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Is the aliasing rule symmetric?

 
 
Joshua Maurice
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      02-08-2011
On Feb 7, 7:37*pm, "Johannes Schaub (litb)"
<(E-Mail Removed)> wrote:
> On 08.02.2011 04:30, Johannes Schaub (litb) wrote:
>
>
>
> >> Assuming you're talking about DR 236, they say no such thing.

>
> > Then I encourage you to tell us what else they say by:

>
> >> Committee believes that Example 2 violates the aliasing rules in 6.5
> >> paragraph 7:

>
> >> "an aggregate or union type that includes one of the aforementioned
> >> types among its members (including, recursively, a member of a
> >> subaggregate or contained union)."
> >> In order to not violate the rules, function f in example should be
> >> written as:
> >> * *union tag {
> >> * * * * * * * * int mi;
> >> * * * * * * * * double md;
> >> * * * * } u;
> >> * * * * void f(int *qi, double *qd) {
> >> * * * * * * * * int i = *qi + 2;
> >> * * * * * * * * u.md = 3.1; * // union type must be used when changing
> >> effective type
> >> * * * * * * * * *qd *= i;
> >> * * * * return;
> >> * * * * }

>
> Hm, it seems I may have misunderstood what they say. They actually seems
> to say that a write like "*qd = 0" does *not* chagne the effective type
> of the accessed object.
>
> But that seems wrong, because the aliasing rule says that a write
> changes the effective type *for that access* and for all further read
> accesses. So WTF does the committee say!?


I wish I knew. The entire set of rules is inconsistent as written, and
judging from that one resolution to the DR in the C++ draft standard
(in that thread on comp.lang.c++ or whatever long ago [months?]), they
don't have a good idea of where to go. Apparently the C committee
isn't doing much better. Both committees can leave this unresolved, or
they can sit down together (or the C committee can dictate), and
figure out some equitable solution. There appear to be solutions, just
none of them are currently Rules As Written.

The first thing the standard(s) need to do is clear up any possible
differences for the following. The context is:
typedef struct T { int v; int x; } T;
The four examples are:
a -> x = 1;
and
* ( & (a -> x)) = 1;
and
int* x = & (a -> x);
*x = 1;
and
int* x = (int*) (((char*)a) + offsetof(T, x));
*x = 1;
Which of those allow the following read to be defined?
return a -> x;

Those 4 examples should appear basically verbatim in the standards,
and not as a non-binding notes but as actual (binding) examples which
show how these rules are supposed to work.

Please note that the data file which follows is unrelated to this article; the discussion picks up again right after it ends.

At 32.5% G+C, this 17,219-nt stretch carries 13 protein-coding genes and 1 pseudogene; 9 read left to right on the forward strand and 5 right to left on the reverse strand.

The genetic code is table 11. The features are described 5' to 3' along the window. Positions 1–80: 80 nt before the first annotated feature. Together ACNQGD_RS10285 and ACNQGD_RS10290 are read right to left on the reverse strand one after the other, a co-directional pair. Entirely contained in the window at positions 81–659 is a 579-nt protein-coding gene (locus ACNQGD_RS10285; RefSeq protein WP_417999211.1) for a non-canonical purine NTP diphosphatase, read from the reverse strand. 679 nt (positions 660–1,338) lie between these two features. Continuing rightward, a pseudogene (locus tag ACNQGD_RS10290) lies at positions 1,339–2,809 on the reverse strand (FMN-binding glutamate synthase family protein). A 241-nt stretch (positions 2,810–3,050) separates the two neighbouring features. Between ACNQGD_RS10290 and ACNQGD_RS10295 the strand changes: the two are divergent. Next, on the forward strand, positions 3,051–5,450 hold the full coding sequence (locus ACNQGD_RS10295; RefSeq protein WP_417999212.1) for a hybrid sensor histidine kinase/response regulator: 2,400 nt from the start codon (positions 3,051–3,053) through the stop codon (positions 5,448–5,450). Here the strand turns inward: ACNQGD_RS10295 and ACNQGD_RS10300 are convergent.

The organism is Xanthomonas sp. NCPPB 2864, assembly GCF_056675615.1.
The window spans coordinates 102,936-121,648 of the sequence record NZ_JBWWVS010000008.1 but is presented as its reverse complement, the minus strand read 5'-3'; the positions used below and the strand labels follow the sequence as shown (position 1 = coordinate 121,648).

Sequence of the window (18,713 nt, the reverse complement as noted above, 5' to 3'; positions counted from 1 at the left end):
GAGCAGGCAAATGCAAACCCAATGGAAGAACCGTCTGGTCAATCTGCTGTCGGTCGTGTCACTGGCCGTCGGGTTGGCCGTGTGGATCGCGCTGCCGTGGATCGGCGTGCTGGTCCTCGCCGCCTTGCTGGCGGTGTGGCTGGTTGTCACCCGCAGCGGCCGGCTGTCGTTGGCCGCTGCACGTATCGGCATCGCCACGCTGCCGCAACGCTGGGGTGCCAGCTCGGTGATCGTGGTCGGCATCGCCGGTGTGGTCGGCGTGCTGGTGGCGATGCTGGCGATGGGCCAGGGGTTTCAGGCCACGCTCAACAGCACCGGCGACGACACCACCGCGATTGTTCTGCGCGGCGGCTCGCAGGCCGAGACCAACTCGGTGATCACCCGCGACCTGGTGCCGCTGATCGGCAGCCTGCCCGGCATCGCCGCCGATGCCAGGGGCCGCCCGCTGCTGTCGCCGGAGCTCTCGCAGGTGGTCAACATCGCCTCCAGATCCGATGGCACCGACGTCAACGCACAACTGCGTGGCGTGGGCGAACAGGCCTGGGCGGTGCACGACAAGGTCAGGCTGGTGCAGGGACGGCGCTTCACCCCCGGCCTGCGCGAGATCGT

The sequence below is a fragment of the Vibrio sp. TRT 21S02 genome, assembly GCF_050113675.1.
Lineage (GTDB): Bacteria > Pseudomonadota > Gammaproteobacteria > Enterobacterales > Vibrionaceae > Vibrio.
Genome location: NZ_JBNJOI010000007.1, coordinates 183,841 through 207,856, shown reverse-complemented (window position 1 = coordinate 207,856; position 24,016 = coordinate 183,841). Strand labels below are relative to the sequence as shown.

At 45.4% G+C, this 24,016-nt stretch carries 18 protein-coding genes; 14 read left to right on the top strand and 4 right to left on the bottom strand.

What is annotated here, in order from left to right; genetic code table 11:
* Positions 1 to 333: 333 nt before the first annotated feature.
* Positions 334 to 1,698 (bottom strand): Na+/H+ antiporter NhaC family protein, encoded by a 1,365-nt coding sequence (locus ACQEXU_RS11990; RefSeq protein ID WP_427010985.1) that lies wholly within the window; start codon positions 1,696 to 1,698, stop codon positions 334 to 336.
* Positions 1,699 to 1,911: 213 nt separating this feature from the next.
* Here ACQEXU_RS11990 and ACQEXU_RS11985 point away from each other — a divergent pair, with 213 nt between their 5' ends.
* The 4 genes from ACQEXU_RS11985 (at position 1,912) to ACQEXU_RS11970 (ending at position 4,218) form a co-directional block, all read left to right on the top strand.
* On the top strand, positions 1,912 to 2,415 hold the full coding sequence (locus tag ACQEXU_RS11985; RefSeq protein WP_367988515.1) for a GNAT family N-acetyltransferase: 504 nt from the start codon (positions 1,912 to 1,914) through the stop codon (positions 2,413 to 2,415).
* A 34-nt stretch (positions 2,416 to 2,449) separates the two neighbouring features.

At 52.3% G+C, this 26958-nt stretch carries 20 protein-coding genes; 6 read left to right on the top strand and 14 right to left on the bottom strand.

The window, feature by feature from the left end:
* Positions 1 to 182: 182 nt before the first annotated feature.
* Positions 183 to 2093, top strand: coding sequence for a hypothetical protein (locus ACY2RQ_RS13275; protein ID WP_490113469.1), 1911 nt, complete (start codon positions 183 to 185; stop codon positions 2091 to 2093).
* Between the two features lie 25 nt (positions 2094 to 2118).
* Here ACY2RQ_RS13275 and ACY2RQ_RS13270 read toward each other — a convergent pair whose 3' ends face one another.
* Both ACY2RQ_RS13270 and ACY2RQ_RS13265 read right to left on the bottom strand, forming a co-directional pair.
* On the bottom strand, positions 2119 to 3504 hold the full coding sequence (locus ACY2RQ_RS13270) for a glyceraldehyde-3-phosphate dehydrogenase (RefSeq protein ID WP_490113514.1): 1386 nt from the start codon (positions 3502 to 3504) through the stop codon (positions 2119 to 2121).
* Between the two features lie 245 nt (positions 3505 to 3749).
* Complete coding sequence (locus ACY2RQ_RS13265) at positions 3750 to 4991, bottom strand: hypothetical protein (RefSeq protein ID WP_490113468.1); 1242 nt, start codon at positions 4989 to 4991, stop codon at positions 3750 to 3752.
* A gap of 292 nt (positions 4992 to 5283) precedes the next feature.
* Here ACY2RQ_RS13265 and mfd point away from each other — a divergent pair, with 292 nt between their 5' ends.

My initial naive take is that they should all be entirely equivalent.
Apparently this is not a widely agreed upon conclusion.

Furthermore, if they are all indeed equivalent, then you can't get
"reading a T2 object" through a "T2 lvalue" is UB.

My hope is that the first three are all equivalent, and the last is
where it's different. (Or we just abandon large parts of strict
aliasing, which doesn't seem too likely.) With that, you can have the
resulting pointer value and/or lvalue carry with it semantic
information that it came from a memberof expression on a T lvalue, and
thus the write through that pointer value and/or lvalue can be said to
change the effective type of the object to T. (Then, we just need to
get the C++ standard to come along, and we're all happy.)

PS: Is my rambling too much? I'm trying not to repeat myself. I think
I'm just recapping where I think the conversation is now with those
four examples.
 
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Joshua Maurice
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      02-08-2011
On Feb 7, 7:59*pm, Joshua Maurice <(E-Mail Removed)> wrote:
> Furthermore, if they are all indeed equivalent, then you can't get
> "reading a T2 object" through a "T2 lvalue" is UB.


Typo. Should read:
> Furthermore, if they are all indeed equivalent, then you can't get "reading a *T1* object" through a "T2 lvalue" is *necessarily* UB.

 
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Joshua Maurice
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      02-08-2011
On Feb 7, 6:29*pm, "Johannes Schaub (litb)"
<(E-Mail Removed)> wrote:
> On 07.02.2011 21:11, Joshua Maurice wrote:
> > As a naive understanding for the difference between 1 and 2: The
> > addressof operator (&) simply returns the address of the object
> > referred to the lvalue, and then the dereference operator (*) simply
> > takes that pointer value and returns back the same lvalue (which
> > refers to the same object). This isn't operator overloading in C++. I
> > would think that it ought to be a noop. If there is any difference at
> > all between any of 1, 2, and 3 above in this post, then I have a
> > fundamental misunderstanding of the language.

>
> I thought we agreed that "a.b = ..." and "*x = ..." are different in